Sharing with you things that are on my mind...Maybe yours too. Come back to Wrights Lane for a visit anytime!

11 July, 2012


It is not my intention to bore readers with talk about my recent total hip replacement surgery, but...something funny and most unusual has happened to me. I feel psychologically lighter, emotionally energized and mentally positive. I have renewed intellectual curiosity, physical stamina and overall happiness, almost like a new person. Kind of scary, in a way.

I seem to be enjoying things in general at lot more. I have more tolerance. I do not sweat the small stuff that used to get under my skin. I find myself smelling the roses more than in the past.

While still in hospital people were saying how good I looked and how well I was doing. Twenty-two days after surgery I am sailing through my physio sessions and I'm now walking with only one crutch. There are times when I strike out walking and after a dozen steps remember that I have left my crutch behind.

After coming home from hospital I had difficulty focusing and was not interested in reading the newspaper or working at the computer. With mobility severely reduced, I felt like an invalid -- helpless and dependent on others.  I slept a lot. But after a few days all that began to change. It was as if I was being overcome by an unexplained state of euphoria.

I have since learned that what I am experiencing is a neurochemical high because my endorphins had been in overdrive for so long. It could have been the agonizing journey through grocery and departmental stores; the pain of walking behind a lawn mower or simple things like getting in and out of a car, settling into bed at night or walking up and down steps, that played a role in wearing me down. It hurt in more ways than one to catch a reflection of a struggling, limping figure in a window or mirror and realize that it was me.  No light at the end of the tunnel was, likewise, another negative contribution.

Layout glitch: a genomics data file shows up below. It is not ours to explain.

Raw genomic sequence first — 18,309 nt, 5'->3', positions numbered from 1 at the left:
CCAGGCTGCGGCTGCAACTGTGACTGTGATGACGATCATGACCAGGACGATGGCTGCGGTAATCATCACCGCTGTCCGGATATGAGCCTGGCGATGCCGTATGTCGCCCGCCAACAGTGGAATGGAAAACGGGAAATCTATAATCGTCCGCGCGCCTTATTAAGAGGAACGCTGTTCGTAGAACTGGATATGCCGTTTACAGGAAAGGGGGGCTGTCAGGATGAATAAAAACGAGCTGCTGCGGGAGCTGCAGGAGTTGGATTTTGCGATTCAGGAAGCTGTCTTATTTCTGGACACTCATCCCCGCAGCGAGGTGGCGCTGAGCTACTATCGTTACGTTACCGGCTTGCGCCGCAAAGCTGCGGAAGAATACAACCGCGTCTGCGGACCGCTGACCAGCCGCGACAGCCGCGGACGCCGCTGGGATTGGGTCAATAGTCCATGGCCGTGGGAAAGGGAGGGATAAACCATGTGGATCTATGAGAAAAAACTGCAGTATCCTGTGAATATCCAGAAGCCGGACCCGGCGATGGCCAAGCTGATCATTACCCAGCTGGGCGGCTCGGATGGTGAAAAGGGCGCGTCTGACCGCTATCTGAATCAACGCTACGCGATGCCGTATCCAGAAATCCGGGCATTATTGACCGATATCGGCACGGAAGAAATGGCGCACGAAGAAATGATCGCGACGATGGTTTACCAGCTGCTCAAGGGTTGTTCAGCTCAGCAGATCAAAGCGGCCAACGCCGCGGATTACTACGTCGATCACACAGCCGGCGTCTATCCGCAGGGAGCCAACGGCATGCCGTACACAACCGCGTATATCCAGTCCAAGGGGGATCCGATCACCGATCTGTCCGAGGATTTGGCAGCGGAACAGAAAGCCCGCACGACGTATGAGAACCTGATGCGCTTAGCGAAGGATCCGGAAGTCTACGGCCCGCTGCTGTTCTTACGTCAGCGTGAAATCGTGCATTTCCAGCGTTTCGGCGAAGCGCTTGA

Chronic pain drains your battery, and leaches color from everyday life in so many ways. When every step hurts, you dread literally everything. It also drains you mentally — something I had not considered, so automatic had it become — as you constantly calculate how much it is going to hurt before doing even the simplest things.

Remarkably, since my four days in the hospital, I’ve needed only one dose of major painkiller and a couple of Tylenol 111. Unlike most others I talked to in hospital who had THR along with me, at no time did I feel the need for narcotics. The old pain and ache in my hip, groin and thigh is gone, replaced only by a certain stiffness and diminishing tenderness surrounding my new artificial joint.

I have even started to lose a little weight and feel my stomach muscles tightening as a result of the prescribed exercise regimen and using arms and upper body while walking with the aid of crutches.

Contributing perhaps to my recovery and the remarkable high that I am feeling, has been the support of family and friends (you know who your friends are at times like this). It is assuring to know that people care about your welfare. Little acts of kindness can mean so much. Thanks due, also, to a wonderfully talented young orthopedic surgeon and caring nurses and therapists who went out of their way to give me personal attention.

I have a way to go physically before getting back to my old active self, but every day I notice subtle improvement. I have no idea how long my post surgery state of euphoria will last. I'll just take it and make the most of it for as long as I can. It is one of life's unexpected discoveries and a real blessing.

And to think that I had trepidation about all of this in the beginning...

Thought I'd share some happy news with you guys today!

1 comment:

Coleen said...

Hi Dick. Glad to hear you are doing so well. You described exactly how my good friend felt after her HRS and hearing her tell everyone she knew that just waking up afterwards, and not feeling the pain of so many years, was such a blessing. She was back to work in less than her 8 weeks that she was advised would be her recovery time. Keep up the good work.